A pedagogical edge to dance on
I am an early childhood educator with 18 years of practice in the field. Nine of them have included working alongside pedagogists*. I remember the first time a pedagogist stepped into our room at the childcare centre. I was uneasy and confused. I had never heard of a pedagogist before and had no experience working with the BC Early Learning Framework (BC ELF; Government of British Columbia, 2019) or common worlds thinking. It took time for me to build an understanding of the experimental complexities of working with a pedagogist and to appreciate my growth as an educator because of it.
I am also a retired dancer. My 38 years of experience within the dance community greatly influences my practice. As an educator, I was trained in a very different way than I am currently working today. As a dancer, I evolved from a classically trained ballet dancer to a professionally trained contemporary dancer, which is also very different philosophically. I feel so many similarities between deepening my practice as an educator and my transition from ballet to contemporary dance. In both cases I had no clue what was happening or what challenges, growth and discoveries would occur! Working with a pedagogist feels much like working with a choreographer in contemporary dance. A relationship is built on questioning, on pushing to think further, to research, to improvise, and to respond to current times while creating conditions for the unexpected to happen.
As I continue to deepen my understandings of pedagogy and practice, I am always intrigued by the many parallels I experience between my dance experience and my growth as an educator. These include a growing awareness of my responsibility as a settler living and dancing on colonized lands. More recently, through this time of COVID-19 restrictions and isolation protocols, I have been thinking about how to stay connected with dance during our social distancing at home, as well as thinking more deeply about how we are affected when we are unable to dance together. I am heartened by all of the home dance footage flooding my news feed. During these hard times, dance is proving to be an essential, collective, connecting and healing art. I want to honour the Lekwungen children and families whose dances were banned. I struggle with the messy and unequal privilege that allowed me to dance on the unceded ancestral territories of the Musqueam, Squamish, and Tsleil-Waututh Nations whose dances were banned. I seek to practice ways to dismantle these injustices. I have grappled with my history of training in colonial western dance and how I teach. As a white settler, what is my place in dance with children?
I am interested in learning more about common worlds thinking and connections with dance and pedagogy. While researching I came across a video of award-winning choreographer Crystal Pite, Body and Soul, a creation for the Paris Opera’s 350th anniversary. I had the privilege of learning from and growing while watching Crystal evolve as an artist over many years. As a young child, I fondly remember watching her dance at my ballet studio. One of my first experiences working with a choreographer was shared with Crystal at our old childhood ballet studio. I have followed her growth as an artist for many years, attending her work whenever possible. I have much respect for her as an artist, as I do with all of the pedagogists I have worked with. Thinking with Crystal Pite (BNP Paribas Foundation, 2019) reminds me of all the ways I have been able to grow by working with a pedagogist - “being-together” - in a way that pushes me beyond my comfort zone at times. She speaks to working in creation with dancers the way a pedagogist works with educators to open up space for something otherwise to emerge:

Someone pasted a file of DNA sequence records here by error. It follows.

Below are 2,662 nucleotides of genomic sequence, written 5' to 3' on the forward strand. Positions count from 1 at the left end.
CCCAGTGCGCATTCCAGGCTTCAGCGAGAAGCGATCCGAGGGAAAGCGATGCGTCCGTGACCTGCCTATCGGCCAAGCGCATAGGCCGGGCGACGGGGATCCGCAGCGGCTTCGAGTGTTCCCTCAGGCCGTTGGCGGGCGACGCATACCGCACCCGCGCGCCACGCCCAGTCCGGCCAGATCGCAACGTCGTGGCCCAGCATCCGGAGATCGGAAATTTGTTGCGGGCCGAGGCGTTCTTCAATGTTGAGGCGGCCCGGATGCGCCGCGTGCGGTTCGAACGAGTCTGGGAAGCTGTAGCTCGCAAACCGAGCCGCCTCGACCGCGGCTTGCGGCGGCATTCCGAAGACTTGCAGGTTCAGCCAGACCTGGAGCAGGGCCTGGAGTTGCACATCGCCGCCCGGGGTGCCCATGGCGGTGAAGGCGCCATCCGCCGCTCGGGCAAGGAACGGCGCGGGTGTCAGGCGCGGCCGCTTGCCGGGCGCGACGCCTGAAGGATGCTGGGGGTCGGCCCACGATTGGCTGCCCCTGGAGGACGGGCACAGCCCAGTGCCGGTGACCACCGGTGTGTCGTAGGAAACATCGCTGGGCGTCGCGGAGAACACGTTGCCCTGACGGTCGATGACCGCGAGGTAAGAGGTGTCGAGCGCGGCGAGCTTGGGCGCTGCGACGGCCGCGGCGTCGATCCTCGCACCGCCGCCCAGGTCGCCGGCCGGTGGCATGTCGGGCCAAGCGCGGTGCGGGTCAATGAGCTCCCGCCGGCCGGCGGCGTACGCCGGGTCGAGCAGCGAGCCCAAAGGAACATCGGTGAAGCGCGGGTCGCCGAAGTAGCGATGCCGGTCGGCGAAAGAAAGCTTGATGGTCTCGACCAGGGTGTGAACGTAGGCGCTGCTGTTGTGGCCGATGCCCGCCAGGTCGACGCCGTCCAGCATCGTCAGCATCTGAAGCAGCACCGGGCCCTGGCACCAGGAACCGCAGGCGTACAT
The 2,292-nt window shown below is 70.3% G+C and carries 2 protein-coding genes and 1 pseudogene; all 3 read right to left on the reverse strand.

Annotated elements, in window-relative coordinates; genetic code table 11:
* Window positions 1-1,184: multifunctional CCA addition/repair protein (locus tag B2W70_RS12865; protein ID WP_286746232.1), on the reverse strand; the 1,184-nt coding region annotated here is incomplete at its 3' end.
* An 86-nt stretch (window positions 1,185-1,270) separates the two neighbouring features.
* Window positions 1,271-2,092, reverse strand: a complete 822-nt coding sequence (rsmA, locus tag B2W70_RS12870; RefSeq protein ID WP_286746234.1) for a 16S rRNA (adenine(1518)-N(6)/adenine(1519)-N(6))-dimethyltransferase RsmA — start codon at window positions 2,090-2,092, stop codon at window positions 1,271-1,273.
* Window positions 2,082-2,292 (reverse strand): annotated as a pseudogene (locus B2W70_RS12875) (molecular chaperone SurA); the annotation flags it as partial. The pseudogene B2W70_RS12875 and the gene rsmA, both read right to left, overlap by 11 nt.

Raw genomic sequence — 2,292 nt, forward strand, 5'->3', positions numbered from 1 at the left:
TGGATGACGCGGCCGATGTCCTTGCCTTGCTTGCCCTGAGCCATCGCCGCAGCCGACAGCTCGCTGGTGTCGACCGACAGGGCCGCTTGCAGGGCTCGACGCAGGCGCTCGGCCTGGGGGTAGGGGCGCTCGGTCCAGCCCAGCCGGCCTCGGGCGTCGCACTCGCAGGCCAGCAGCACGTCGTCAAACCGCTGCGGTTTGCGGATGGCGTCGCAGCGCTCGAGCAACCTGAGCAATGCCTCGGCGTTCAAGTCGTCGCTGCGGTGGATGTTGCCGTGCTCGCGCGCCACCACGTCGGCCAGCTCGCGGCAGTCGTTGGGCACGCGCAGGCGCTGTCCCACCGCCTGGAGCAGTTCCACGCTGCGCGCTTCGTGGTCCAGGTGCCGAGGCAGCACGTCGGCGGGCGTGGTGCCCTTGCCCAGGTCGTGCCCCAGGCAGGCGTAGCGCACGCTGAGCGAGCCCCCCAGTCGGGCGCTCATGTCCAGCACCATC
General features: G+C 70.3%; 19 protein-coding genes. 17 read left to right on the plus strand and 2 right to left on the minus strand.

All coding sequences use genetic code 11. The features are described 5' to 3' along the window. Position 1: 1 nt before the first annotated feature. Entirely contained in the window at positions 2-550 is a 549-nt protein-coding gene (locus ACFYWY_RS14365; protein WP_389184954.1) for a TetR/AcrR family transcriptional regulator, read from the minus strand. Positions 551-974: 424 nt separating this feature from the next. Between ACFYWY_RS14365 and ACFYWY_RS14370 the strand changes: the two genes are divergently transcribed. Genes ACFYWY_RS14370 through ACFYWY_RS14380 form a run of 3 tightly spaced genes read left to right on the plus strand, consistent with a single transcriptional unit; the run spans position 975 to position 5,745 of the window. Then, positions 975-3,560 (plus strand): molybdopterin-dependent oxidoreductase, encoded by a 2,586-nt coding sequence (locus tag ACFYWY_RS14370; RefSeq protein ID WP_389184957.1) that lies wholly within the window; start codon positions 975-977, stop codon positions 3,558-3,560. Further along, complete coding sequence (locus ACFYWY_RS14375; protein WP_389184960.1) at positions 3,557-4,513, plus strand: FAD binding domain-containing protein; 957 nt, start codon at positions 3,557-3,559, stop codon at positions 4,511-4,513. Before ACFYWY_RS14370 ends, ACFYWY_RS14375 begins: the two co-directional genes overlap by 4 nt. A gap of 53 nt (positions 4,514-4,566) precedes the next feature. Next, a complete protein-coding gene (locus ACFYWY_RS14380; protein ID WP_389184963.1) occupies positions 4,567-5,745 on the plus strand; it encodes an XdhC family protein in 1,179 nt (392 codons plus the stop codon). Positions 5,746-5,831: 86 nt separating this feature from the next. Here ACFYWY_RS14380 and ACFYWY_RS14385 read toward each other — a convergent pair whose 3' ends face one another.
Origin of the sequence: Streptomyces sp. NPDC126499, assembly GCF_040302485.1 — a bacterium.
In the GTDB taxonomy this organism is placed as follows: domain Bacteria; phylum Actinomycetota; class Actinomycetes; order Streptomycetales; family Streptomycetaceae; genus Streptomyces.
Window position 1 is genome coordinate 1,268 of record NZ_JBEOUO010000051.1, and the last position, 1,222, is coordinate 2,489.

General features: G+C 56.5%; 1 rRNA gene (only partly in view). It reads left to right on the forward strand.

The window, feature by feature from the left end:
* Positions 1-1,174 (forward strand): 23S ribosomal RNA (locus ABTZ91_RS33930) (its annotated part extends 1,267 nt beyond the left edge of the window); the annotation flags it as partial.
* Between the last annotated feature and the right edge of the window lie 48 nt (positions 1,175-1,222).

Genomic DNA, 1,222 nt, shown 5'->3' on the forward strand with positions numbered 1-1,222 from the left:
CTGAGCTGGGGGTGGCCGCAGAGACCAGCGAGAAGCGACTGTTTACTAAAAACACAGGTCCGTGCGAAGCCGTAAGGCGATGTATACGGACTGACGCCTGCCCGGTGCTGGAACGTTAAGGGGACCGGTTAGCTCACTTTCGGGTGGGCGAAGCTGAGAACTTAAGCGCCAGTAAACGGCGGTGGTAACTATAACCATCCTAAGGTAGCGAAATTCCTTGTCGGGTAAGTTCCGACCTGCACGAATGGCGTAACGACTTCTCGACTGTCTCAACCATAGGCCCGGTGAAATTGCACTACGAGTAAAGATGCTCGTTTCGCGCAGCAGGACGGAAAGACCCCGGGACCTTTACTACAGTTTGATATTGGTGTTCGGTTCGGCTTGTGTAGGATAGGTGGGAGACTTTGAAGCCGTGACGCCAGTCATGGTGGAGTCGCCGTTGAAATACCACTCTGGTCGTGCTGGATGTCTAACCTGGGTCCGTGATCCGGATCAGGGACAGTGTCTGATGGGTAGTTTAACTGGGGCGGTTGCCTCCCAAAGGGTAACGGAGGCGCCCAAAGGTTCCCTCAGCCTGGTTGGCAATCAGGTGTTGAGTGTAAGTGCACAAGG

When I’m stretched just a little bit beyond what I think I can manage. Just a little bit past my limit, I’m in a good place. And I’ve got a good opportunity to grow and I have a good opportunity to discover something new. That’s the challenge of it, that’s the tension I have to create within myself, to just overextend. Because it’s much more comfortable to just keep doing what I know. (Pite, in BNP Paribas Foundation, 2019, 0:17)
While thinking with common worlds and dance over the past eight months in and out of COVID-19 self-isolation, I have been experimenting with my son to create a small dance for film. Set to the song “This Is For You” by the band Four Tet, the film depicts an inchworm that followed me home and “found a little edge to dance on” (Pite, in BNP Paribas Foundation, 2019, 2:00). We called this dance for camera “Inch by Inch” to commemorate the time it takes to learn and grow with more-than-human thinking.
Just as Crystal Pite describes in the video, pedagogists have given me many opportunities to create a place to grow from and deepen my practice. Opportunities to pull from others' influences. They have helped create “a little edge I can dance on.”
*Over the past nine years, Angie Simpson has worked closely with pedagogists Veronica Pacini-Ketchabaw, Denise Hodgins, Kirsten Ho Chan, Nicole Land and Narda Nelson, and atelierista Vanessa Clark.
BNP Paribas Foundation. (2019, October 29). Body and soul, a creation of Crystal Pite for the Paris Opera’s 350th anniversary. https://www.youtube.com/watch?v=GXGzJpv-9tg&feature=youtu.be
Four Tet. (2020). This is for you [Recorded by Four Tet]. On Sixteen Oceans. Text Records.
Government of British Columbia. (2019). British Columbia early learning framework. https://www2.gov.bc.ca/gov/content/education-training/early-learning/teach/early-learning-framework